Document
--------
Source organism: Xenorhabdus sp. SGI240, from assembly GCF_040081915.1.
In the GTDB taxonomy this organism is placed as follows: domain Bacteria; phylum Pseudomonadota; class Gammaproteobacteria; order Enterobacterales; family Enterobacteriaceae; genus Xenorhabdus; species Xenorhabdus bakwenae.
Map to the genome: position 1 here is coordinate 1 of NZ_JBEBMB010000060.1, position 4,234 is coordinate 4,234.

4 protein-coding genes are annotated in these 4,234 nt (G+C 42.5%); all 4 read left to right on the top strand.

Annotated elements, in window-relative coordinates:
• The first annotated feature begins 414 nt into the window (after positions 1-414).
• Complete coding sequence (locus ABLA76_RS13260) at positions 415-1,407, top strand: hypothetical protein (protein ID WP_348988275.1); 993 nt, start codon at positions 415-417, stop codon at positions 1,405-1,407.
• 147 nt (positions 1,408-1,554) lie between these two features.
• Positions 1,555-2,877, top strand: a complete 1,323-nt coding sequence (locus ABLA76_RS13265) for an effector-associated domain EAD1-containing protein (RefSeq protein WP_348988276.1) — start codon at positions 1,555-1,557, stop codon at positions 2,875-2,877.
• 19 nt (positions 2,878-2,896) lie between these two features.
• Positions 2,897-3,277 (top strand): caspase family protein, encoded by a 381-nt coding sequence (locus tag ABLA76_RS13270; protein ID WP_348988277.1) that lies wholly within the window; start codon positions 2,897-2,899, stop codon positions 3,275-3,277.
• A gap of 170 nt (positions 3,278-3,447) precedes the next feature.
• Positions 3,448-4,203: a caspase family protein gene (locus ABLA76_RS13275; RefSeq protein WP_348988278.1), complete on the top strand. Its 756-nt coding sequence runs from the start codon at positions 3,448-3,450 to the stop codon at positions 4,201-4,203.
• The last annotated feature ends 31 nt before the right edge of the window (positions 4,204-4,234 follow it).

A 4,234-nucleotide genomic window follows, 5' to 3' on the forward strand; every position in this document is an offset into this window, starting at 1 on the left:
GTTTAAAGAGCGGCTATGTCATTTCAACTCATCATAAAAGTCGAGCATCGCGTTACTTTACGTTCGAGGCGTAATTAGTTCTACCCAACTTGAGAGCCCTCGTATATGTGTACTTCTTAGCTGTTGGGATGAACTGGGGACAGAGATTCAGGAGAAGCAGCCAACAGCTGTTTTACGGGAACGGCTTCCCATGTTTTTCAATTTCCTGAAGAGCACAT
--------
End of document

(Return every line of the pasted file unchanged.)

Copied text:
Source organism: Xenorhabdus sp. SGI240, from assembly GCF_040081915.1.
In the GTDB taxonomy this organism is placed as follows: domain Bacteria; phylum Pseudomonadota; class Gammaproteobacteria; order Enterobacterales; family Enterobacteriaceae; genus Xenorhabdus; species Xenorhabdus bakwenae.
Map to the genome: position 1 here is coordinate 1 of NZ_JBEBMB010000060.1, position 4,234 is coordinate 4,234.

4 protein-coding genes are annotated in these 4,234 nt (G+C 42.5%); all 4 read left to right on the top strand.

Annotated elements, in window-relative coordinates:
• The first annotated feature begins 414 nt into the window (after positions 1-414).
• Complete coding sequence (locus ABLA76_RS13260) at positions 415-1,407, top strand: hypothetical protein (protein ID WP_348988275.1); 993 nt, start codon at positions 415-417, stop codon at positions 1,405-1,407.
• 147 nt (positions 1,408-1,554) lie between these two features.
• Positions 1,555-2,877, top strand: a complete 1,323-nt coding sequence (locus ABLA76_RS13265) for an effector-associated domain EAD1-containing protein (RefSeq protein WP_348988276.1) — start codon at positions 1,555-1,557, stop codon at positions 2,875-2,877.
• 19 nt (positions 2,878-2,896) lie between these two features.
• Positions 2,897-3,277 (top strand): caspase family protein, encoded by a 381-nt coding sequence (locus tag ABLA76_RS13270; protein ID WP_348988277.1) that lies wholly within the window; start codon positions 2,897-2,899, stop codon positions 3,275-3,277.
• A gap of 170 nt (positions 3,278-3,447) precedes the next feature.
• Positions 3,448-4,203: a caspase family protein gene (locus ABLA76_RS13275; RefSeq protein WP_348988278.1), complete on the top strand. Its 756-nt coding sequence runs from the start codon at positions 3,448-3,450 to the stop codon at positions 4,201-4,203.
• The last annotated feature ends 31 nt before the right edge of the window (positions 4,204-4,234 follow it).

A 4,234-nucleotide genomic window follows, 5' to 3' on the forward strand; every position in this document is an offset into this window, starting at 1 on the left:
GTTTAAAGAGCGGCTATGTCATTTCAACTCATCATAAAAGTCGAGCATCGCGTTACTTTACGTTCGAGGCGTAATTAGTTCTACCCAACTTGAGAGCCCTCGTATATGTGTACTTCTTAGCTGTTGGGATGAACTGGGGACAGAGATTCAGGAGAAGCAGCCAACAGCTGTTTTACGGGAACGGCTTCCCATGTTTTTCAATTTCCTGAAGAGCACAT